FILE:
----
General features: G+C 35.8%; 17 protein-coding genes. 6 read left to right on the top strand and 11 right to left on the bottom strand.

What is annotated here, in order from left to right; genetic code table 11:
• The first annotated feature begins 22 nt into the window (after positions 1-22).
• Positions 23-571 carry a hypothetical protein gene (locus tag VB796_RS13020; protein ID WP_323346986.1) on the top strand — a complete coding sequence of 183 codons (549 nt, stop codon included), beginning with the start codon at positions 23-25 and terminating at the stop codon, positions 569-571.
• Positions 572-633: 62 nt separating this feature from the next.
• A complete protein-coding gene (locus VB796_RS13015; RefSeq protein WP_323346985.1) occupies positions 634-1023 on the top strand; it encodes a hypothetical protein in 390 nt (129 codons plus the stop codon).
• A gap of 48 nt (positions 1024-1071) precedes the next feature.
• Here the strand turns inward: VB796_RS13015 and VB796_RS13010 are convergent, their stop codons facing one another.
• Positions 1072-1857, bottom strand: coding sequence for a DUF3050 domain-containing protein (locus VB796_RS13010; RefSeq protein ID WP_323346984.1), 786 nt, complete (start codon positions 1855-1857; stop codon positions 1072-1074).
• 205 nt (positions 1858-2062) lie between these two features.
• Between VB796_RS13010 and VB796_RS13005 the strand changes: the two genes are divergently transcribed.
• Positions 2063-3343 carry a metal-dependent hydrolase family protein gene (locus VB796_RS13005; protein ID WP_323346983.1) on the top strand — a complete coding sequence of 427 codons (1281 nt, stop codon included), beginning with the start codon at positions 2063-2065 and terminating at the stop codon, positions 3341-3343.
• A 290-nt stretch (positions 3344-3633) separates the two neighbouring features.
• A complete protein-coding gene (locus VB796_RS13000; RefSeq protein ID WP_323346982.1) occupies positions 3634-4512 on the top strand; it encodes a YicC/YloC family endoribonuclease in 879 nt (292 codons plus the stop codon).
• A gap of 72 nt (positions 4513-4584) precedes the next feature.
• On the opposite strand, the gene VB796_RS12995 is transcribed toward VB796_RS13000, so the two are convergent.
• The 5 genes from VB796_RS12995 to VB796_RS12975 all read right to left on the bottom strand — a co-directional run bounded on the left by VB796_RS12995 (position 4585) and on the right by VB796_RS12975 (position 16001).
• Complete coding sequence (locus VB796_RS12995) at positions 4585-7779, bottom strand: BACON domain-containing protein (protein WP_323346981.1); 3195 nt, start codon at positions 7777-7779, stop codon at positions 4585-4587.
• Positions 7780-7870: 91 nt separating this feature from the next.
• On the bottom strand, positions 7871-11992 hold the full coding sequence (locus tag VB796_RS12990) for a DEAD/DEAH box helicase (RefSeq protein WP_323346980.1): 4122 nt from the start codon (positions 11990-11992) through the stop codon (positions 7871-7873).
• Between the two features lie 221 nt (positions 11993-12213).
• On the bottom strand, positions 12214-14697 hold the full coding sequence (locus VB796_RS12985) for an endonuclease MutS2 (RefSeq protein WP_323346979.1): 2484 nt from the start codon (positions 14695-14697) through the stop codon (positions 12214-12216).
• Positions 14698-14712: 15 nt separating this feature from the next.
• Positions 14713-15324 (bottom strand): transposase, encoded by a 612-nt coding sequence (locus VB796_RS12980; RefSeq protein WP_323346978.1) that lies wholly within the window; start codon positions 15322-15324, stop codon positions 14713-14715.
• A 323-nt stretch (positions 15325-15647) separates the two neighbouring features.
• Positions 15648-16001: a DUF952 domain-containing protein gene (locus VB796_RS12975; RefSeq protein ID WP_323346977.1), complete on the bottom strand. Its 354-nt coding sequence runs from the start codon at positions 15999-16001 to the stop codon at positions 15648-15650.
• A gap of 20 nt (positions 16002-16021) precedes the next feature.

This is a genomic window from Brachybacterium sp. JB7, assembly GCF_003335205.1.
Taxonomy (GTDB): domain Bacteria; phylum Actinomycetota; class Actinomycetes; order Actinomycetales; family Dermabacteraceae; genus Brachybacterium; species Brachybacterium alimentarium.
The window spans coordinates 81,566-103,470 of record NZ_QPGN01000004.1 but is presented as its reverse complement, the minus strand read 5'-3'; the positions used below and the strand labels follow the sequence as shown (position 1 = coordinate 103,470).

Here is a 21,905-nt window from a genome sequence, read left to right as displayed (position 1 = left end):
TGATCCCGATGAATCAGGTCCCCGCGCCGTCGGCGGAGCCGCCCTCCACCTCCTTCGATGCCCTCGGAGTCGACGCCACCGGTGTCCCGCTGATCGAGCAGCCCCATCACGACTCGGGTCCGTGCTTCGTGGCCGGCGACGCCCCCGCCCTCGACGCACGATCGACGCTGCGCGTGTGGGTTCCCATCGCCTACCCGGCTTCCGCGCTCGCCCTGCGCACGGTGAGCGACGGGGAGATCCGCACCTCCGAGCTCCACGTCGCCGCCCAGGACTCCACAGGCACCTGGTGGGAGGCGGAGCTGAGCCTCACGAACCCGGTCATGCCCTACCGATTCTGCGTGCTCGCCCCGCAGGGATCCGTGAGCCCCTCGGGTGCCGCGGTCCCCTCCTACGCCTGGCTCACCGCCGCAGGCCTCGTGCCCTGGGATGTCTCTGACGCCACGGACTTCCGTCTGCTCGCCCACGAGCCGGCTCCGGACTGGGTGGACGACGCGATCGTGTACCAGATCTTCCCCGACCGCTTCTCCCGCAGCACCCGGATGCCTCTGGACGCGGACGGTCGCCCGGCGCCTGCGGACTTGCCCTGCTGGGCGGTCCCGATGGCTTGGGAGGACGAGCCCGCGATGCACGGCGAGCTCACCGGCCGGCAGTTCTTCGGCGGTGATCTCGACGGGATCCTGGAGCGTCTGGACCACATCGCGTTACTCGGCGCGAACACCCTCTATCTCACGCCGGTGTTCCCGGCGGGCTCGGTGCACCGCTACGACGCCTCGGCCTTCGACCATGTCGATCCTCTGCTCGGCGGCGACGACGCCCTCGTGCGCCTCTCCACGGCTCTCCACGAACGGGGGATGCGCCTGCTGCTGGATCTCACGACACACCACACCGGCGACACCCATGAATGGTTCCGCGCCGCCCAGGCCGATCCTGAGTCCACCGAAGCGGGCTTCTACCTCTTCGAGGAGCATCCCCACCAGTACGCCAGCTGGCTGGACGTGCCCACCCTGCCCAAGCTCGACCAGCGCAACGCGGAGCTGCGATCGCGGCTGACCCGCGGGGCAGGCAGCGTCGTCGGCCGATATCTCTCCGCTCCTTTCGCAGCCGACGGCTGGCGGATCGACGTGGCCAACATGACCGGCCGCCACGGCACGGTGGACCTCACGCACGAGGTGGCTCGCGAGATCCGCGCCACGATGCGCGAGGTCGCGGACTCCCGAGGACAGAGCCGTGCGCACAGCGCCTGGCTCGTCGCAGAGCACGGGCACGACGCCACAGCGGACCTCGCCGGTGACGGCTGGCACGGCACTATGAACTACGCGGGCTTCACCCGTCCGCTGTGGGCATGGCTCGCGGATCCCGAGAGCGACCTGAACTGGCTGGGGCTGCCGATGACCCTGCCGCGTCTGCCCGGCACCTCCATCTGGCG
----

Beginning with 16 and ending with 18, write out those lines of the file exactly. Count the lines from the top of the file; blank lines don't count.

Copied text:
• On the opposite strand, the gene VB796_RS12995 is transcribed toward VB796_RS13000, so the two are convergent.
• The 5 genes from VB796_RS12995 to VB796_RS12975 all read right to left on the bottom strand — a co-directional run bounded on the left by VB796_RS12995 (position 4585) and on the right by VB796_RS12975 (position 16001).
• Complete coding sequence (locus VB796_RS12995) at positions 4585-7779, bottom strand: BACON domain-containing protein (protein WP_323346981.1); 3195 nt, start codon at positions 7777-7779, stop codon at positions 4585-4587.